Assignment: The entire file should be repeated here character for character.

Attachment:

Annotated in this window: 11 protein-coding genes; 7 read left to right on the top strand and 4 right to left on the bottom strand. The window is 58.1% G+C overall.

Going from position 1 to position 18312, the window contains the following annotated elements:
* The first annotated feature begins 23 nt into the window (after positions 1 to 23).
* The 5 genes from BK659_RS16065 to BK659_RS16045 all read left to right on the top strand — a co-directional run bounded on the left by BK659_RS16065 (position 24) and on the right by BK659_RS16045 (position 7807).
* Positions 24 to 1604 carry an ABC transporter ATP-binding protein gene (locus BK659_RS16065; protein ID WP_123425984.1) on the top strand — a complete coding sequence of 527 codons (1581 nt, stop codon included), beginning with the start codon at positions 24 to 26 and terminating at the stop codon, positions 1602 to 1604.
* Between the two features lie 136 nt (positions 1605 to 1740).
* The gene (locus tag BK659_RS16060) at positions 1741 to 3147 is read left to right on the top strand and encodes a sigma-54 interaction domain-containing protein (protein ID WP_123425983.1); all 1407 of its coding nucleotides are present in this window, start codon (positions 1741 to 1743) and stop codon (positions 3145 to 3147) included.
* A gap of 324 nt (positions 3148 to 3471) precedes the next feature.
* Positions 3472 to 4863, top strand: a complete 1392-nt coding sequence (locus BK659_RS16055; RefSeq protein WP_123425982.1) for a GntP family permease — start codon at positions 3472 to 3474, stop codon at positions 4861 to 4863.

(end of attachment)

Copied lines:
Annotated in this window: 11 protein-coding genes; 7 read left to right on the top strand and 4 right to left on the bottom strand. The window is 58.1% G+C overall.

Going from position 1 to position 18312, the window contains the following annotated elements:
* The first annotated feature begins 23 nt into the window (after positions 1 to 23).
* The 5 genes from BK659_RS16065 to BK659_RS16045 all read left to right on the top strand — a co-directional run bounded on the left by BK659_RS16065 (position 24) and on the right by BK659_RS16045 (position 7807).
* Positions 24 to 1604 carry an ABC transporter ATP-binding protein gene (locus BK659_RS16065; protein ID WP_123425984.1) on the top strand — a complete coding sequence of 527 codons (1581 nt, stop codon included), beginning with the start codon at positions 24 to 26 and terminating at the stop codon, positions 1602 to 1604.
* Between the two features lie 136 nt (positions 1605 to 1740).
* The gene (locus tag BK659_RS16060) at positions 1741 to 3147 is read left to right on the top strand and encodes a sigma-54 interaction domain-containing protein (protein ID WP_123425983.1); all 1407 of its coding nucleotides are present in this window, start codon (positions 1741 to 1743) and stop codon (positions 3145 to 3147) included.
* A gap of 324 nt (positions 3148 to 3471) precedes the next feature.
* Positions 3472 to 4863, top strand: a complete 1392-nt coding sequence (locus BK659_RS16055; RefSeq protein WP_123425982.1) for a GntP family permease — start codon at positions 3472 to 3474, stop codon at positions 4861 to 4863.